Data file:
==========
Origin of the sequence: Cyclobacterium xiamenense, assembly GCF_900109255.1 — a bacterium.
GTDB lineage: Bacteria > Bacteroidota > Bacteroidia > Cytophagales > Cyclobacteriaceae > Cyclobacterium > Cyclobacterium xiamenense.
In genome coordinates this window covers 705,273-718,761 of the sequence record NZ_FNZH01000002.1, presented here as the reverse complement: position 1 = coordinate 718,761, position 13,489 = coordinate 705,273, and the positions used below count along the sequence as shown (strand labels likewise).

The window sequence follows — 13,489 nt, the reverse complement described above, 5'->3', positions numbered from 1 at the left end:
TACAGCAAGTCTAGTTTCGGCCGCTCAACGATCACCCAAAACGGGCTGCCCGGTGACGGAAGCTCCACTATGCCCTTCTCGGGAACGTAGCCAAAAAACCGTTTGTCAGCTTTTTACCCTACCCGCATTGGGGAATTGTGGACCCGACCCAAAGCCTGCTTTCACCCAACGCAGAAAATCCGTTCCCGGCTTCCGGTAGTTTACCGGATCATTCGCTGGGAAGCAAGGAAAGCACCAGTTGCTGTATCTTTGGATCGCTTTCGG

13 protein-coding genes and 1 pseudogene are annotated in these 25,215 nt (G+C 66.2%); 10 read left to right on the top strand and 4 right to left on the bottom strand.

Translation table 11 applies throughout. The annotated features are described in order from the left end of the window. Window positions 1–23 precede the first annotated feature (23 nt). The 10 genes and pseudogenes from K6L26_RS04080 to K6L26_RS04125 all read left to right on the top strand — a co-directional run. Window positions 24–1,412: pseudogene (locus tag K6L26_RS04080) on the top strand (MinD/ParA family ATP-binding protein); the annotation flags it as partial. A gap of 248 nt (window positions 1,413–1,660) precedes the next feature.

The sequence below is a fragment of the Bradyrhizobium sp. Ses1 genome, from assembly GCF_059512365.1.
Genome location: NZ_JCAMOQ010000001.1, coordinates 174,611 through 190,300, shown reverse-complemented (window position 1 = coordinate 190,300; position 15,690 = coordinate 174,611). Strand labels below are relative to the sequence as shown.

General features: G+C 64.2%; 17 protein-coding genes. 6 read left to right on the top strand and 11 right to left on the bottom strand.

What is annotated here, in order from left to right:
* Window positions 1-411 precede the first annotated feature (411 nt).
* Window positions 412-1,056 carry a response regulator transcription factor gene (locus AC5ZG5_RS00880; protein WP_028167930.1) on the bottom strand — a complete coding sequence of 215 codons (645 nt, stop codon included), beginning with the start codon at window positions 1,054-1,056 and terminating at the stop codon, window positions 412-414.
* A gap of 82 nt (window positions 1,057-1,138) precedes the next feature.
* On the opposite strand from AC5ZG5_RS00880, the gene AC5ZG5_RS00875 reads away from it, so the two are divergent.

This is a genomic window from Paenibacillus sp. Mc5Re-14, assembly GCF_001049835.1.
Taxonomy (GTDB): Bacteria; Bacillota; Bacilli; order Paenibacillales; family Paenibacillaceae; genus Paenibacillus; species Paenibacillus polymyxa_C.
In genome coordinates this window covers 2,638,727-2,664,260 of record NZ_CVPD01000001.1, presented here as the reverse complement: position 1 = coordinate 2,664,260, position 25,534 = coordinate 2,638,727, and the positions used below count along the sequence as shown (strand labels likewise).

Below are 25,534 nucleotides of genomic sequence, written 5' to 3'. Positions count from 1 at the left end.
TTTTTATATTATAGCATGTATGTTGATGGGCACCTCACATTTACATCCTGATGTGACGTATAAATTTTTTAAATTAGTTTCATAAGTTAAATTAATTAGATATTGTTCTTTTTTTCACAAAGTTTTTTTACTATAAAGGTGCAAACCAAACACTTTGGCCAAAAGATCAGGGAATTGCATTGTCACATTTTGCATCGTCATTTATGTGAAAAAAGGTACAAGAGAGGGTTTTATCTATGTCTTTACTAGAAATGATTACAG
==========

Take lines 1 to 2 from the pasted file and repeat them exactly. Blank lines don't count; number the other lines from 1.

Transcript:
Origin of the sequence: Cyclobacterium xiamenense, assembly GCF_900109255.1 — a bacterium.
GTDB lineage: Bacteria > Bacteroidota > Bacteroidia > Cytophagales > Cyclobacteriaceae > Cyclobacterium > Cyclobacterium xiamenense.